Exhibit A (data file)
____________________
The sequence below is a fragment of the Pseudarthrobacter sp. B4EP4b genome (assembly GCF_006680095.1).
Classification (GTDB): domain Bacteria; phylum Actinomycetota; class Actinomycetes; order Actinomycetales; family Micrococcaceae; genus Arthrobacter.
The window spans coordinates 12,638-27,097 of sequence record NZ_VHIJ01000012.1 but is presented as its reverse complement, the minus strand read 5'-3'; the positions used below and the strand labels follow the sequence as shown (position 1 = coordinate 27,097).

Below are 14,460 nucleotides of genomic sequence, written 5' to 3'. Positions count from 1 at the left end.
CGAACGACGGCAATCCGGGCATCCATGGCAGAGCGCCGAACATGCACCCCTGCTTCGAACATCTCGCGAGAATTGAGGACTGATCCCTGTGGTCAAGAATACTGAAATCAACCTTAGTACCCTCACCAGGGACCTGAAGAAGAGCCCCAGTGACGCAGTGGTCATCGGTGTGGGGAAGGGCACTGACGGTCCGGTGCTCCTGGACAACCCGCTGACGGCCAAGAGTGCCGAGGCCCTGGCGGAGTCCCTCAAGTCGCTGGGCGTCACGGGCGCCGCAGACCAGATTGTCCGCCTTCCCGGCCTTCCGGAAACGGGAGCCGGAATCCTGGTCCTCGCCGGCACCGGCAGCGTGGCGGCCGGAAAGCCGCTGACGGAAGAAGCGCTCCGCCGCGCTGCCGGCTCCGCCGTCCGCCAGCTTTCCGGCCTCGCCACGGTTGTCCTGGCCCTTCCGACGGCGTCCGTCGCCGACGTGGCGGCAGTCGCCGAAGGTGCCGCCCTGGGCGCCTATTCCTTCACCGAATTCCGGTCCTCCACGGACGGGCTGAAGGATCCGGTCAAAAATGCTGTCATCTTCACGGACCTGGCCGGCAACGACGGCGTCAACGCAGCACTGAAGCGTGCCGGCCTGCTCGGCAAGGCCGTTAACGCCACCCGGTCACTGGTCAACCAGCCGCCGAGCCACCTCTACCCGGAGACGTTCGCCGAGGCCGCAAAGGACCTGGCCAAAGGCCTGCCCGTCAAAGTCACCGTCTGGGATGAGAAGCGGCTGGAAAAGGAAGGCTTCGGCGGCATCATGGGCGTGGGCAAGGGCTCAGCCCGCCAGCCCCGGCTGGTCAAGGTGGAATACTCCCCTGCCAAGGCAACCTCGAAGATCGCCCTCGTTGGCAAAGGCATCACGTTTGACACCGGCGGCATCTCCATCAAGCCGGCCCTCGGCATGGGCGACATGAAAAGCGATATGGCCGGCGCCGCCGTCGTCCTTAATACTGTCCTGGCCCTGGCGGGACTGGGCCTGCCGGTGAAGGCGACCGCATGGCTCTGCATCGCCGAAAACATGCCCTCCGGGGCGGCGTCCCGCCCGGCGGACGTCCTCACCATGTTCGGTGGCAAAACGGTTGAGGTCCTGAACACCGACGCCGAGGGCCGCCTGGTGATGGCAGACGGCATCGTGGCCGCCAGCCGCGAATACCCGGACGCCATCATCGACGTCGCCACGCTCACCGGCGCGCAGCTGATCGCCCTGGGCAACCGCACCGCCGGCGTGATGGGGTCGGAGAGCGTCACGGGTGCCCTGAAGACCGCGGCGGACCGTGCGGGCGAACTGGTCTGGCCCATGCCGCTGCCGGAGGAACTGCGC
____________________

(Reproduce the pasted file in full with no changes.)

The sequence below is a fragment of the Pseudarthrobacter sp. B4EP4b genome (assembly GCF_006680095.1).
Classification (GTDB): domain Bacteria; phylum Actinomycetota; class Actinomycetes; order Actinomycetales; family Micrococcaceae; genus Arthrobacter.
The window spans coordinates 12,638-27,097 of sequence record NZ_VHIJ01000012.1 but is presented as its reverse complement, the minus strand read 5'-3'; the positions used below and the strand labels follow the sequence as shown (position 1 = coordinate 27,097).

Below are 14,460 nucleotides of genomic sequence, written 5' to 3'. Positions count from 1 at the left end.
CGAACGACGGCAATCCGGGCATCCATGGCAGAGCGCCGAACATGCACCCCTGCTTCGAACATCTCGCGAGAATTGAGGACTGATCCCTGTGGTCAAGAATACTGAAATCAACCTTAGTACCCTCACCAGGGACCTGAAGAAGAGCCCCAGTGACGCAGTGGTCATCGGTGTGGGGAAGGGCACTGACGGTCCGGTGCTCCTGGACAACCCGCTGACGGCCAAGAGTGCCGAGGCCCTGGCGGAGTCCCTCAAGTCGCTGGGCGTCACGGGCGCCGCAGACCAGATTGTCCGCCTTCCCGGCCTTCCGGAAACGGGAGCCGGAATCCTGGTCCTCGCCGGCACCGGCAGCGTGGCGGCCGGAAAGCCGCTGACGGAAGAAGCGCTCCGCCGCGCTGCCGGCTCCGCCGTCCGCCAGCTTTCCGGCCTCGCCACGGTTGTCCTGGCCCTTCCGACGGCGTCCGTCGCCGACGTGGCGGCAGTCGCCGAAGGTGCCGCCCTGGGCGCCTATTCCTTCACCGAATTCCGGTCCTCCACGGACGGGCTGAAGGATCCGGTCAAAAATGCTGTCATCTTCACGGACCTGGCCGGCAACGACGGCGTCAACGCAGCACTGAAGCGTGCCGGCCTGCTCGGCAAGGCCGTTAACGCCACCCGGTCACTGGTCAACCAGCCGCCGAGCCACCTCTACCCGGAGACGTTCGCCGAGGCCGCAAAGGACCTGGCCAAAGGCCTGCCCGTCAAAGTCACCGTCTGGGATGAGAAGCGGCTGGAAAAGGAAGGCTTCGGCGGCATCATGGGCGTGGGCAAGGGCTCAGCCCGCCAGCCCCGGCTGGTCAAGGTGGAATACTCCCCTGCCAAGGCAACCTCGAAGATCGCCCTCGTTGGCAAAGGCATCACGTTTGACACCGGCGGCATCTCCATCAAGCCGGCCCTCGGCATGGGCGACATGAAAAGCGATATGGCCGGCGCCGCCGTCGTCCTTAATACTGTCCTGGCCCTGGCGGGACTGGGCCTGCCGGTGAAGGCGACCGCATGGCTCTGCATCGCCGAAAACATGCCCTCCGGGGCGGCGTCCCGCCCGGCGGACGTCCTCACCATGTTCGGTGGCAAAACGGTTGAGGTCCTGAACACCGACGCCGAGGGCCGCCTGGTGATGGCAGACGGCATCGTGGCCGCCAGCCGCGAATACCCGGACGCCATCATCGACGTCGCCACGCTCACCGGCGCGCAGCTGATCGCCCTGGGCAACCGCACCGCCGGCGTGATGGGGTCGGAGAGCGTCACGGGTGCCCTGAAGACCGCGGCGGACCGTGCGGGCGAACTGGTCTGGCCCATGCCGCTGCCGGAGGAACTGCGC